All Volumes & Issues
As a basic principle in APA style, when making a reference to an existing work in the text, only the author(s)' names and year of publication are used, and these are placed in parentheses. All cited works must be listed in the "References" that come at the end of the text.
Two contexts of in-text citation
Generally, in-text citation may be happen in two different contexts. In one context, the writer makes a statement and then cites work by others to support his/her statement. Citation in this context uses the last name of the author of the cited work and year of its publication in parentheses.
Parenting style has a strong effect on child aggressive behavior (Johnson, 2001).
In another context, the writer makes a statement by referring to particular author by mentioning his/her last name (or sometimes the full name) and paraphrases a certain point from that source. In this context, only the year of publication is put in parentheses, right after the name of the author.
Works by one author
Place the last name of the author and year of publication, separated by a comma, in parentheses.
From the theory of human rationality it was found that…. (Simon, 1945).
In a context where the author's name is referred to in a descriptive statement, only the year of publication appears in parentheses, right after the author's name.
Simon (1967) who proposed an explanation based on human rationality found that….
Works by multiple authors
Work by two authors: Cite both authors by last names every time the reference occurs in the text. If citation is put in a parenthesis, last names of the authors are joined by an ampersand (&, not "and"). However, if authors' names are mentioned in a descriptive statement outside parenthesis, use "and" instead of an ampersand (&).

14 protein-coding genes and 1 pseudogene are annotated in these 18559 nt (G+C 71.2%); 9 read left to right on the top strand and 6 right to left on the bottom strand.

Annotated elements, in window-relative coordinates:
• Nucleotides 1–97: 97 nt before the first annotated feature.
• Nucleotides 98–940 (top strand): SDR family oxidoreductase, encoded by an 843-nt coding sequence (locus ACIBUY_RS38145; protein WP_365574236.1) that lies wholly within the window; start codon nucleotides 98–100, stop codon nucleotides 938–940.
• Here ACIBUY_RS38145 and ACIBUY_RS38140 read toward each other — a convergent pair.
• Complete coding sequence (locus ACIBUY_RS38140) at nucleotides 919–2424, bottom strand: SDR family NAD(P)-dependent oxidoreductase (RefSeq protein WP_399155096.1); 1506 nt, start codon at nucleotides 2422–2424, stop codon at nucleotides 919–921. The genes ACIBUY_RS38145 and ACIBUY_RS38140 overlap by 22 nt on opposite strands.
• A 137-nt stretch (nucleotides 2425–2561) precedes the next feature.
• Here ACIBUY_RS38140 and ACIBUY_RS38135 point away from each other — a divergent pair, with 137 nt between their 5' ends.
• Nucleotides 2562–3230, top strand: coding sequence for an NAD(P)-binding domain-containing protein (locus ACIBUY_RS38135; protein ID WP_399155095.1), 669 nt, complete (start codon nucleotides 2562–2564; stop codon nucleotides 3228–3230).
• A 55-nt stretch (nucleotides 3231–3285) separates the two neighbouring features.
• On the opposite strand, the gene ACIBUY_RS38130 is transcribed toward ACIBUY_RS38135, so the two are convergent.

This finding is confirmed by a previous study (Leiter & Maslach, 1998).
Leiter and Maslach (1998) demonstrated that…
Work by three to five authors: List all authors the first time you cite the source. If the same source is cited again the second and subsequent times, use only last name of the first author followed by "et al."
First citation: Kahneman, Knetsch, and Thaler (1991) found that …
(Kernis, Cornell, Sun, Berry, & Harlow, 1993)
Second and subsequent citations: Kahneman et al. (1991) found that …
(Kernis et al., 1993)
Note: When using et al. (Latin, meaning "and others"), et should not be followed by a period.
Work by six or more authors: Use only the first author's last name followed by "et al." in the signal phrase or in parentheses for all citations.
Harris et al. (2001) argued...
(Harris et al., 2001)
Works with no author, no date
Work with no author: When the cited work has no author, use the first two or three words of the work's title as the author's name in your text citation, capitalizing the first letter of each word. Place the title in quotation marks if it refers to an article, a book chapter, or Web page. Italicize the title if it refers to a book, periodical, brochure, or report.